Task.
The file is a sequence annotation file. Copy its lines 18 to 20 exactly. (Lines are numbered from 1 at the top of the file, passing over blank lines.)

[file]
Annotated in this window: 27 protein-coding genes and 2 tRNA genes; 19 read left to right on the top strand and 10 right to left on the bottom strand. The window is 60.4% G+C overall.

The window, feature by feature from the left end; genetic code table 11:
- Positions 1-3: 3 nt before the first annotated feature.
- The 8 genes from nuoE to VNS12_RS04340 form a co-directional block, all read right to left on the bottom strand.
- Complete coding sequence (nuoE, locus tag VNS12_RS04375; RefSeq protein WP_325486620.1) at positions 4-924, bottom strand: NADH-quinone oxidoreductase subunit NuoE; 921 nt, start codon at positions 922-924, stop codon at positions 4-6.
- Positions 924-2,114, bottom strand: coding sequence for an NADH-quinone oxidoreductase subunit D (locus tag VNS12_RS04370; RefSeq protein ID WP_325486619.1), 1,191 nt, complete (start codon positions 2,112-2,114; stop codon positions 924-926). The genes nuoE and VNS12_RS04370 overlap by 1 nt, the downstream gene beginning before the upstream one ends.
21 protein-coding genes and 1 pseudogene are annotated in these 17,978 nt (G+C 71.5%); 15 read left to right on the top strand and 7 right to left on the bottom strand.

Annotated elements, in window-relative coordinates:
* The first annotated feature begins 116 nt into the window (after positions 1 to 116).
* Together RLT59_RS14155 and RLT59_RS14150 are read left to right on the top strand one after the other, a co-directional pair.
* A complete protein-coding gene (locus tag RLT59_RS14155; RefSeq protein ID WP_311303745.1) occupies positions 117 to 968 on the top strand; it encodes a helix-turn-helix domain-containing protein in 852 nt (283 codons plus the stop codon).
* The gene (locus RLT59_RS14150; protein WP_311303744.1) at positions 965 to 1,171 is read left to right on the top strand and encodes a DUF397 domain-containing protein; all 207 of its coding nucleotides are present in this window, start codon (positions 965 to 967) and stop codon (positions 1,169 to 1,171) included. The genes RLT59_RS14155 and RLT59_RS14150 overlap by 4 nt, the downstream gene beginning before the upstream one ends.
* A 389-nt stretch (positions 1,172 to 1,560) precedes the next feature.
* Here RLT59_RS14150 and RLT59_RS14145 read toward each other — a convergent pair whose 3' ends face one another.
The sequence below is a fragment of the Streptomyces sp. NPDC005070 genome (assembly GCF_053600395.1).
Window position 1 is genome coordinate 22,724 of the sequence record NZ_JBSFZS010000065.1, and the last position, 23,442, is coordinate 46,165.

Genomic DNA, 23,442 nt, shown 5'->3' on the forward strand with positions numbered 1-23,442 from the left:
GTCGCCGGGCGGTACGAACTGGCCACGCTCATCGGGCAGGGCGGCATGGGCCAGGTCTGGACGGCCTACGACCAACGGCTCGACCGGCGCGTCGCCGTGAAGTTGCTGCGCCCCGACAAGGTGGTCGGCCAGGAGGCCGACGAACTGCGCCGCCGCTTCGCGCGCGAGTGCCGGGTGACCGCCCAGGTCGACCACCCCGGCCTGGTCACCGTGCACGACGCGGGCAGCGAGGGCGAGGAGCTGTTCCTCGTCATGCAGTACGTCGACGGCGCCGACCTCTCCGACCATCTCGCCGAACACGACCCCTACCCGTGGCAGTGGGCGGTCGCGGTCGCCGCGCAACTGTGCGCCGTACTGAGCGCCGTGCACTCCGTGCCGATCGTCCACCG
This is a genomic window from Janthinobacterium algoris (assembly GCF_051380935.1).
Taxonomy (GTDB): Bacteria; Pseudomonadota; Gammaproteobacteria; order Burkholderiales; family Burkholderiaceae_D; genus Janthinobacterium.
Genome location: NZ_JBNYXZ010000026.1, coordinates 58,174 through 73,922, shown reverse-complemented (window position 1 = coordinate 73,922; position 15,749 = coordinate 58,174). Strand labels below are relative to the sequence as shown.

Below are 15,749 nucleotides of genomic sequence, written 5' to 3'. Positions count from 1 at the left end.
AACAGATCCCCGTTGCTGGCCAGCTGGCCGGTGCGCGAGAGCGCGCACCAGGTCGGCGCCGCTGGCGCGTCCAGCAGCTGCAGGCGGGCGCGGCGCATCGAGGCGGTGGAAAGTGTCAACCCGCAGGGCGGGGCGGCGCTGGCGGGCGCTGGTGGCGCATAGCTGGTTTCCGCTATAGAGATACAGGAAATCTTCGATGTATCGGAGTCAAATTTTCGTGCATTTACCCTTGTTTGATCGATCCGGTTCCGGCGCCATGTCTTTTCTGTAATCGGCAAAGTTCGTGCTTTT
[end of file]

GTCGCCGGGCGGTACGAACTGGCCACGCTCATCGGGCAGGGCGGCATGGGCCAGGTCTGGACGGCCTACGACCAACGGCTCGACCGGCGCGTCGCCGTGAAGTTGCTGCGCCCCGACAAGGTGGTCGGCCAGGAGGCCGACGAACTGCGCCGCCGCTTCGCGCGCGAGTGCCGGGTGACCGCCCAGGTCGACCACCCCGGCCTGGTCACCGTGCACGACGCGGGCAGCGAGGGCGAGGAGCTGTTCCTCGTCATGCAGTACGTCGACGGCGCCGACCTCTCCGACCATCTCGCCGAACACGACCCCTACCCGTGGCAGTGGGCGGTCGCGGTCGCCGCGCAACTGTGCGCCGTACTGAGCGCCGTGCACTCCGTGCCGATCGTCCACCG
This is a genomic window from Janthinobacterium algoris (assembly GCF_051380935.1).
Taxonomy (GTDB): Bacteria; Pseudomonadota; Gammaproteobacteria; order Burkholderiales; family Burkholderiaceae_D; genus Janthinobacterium.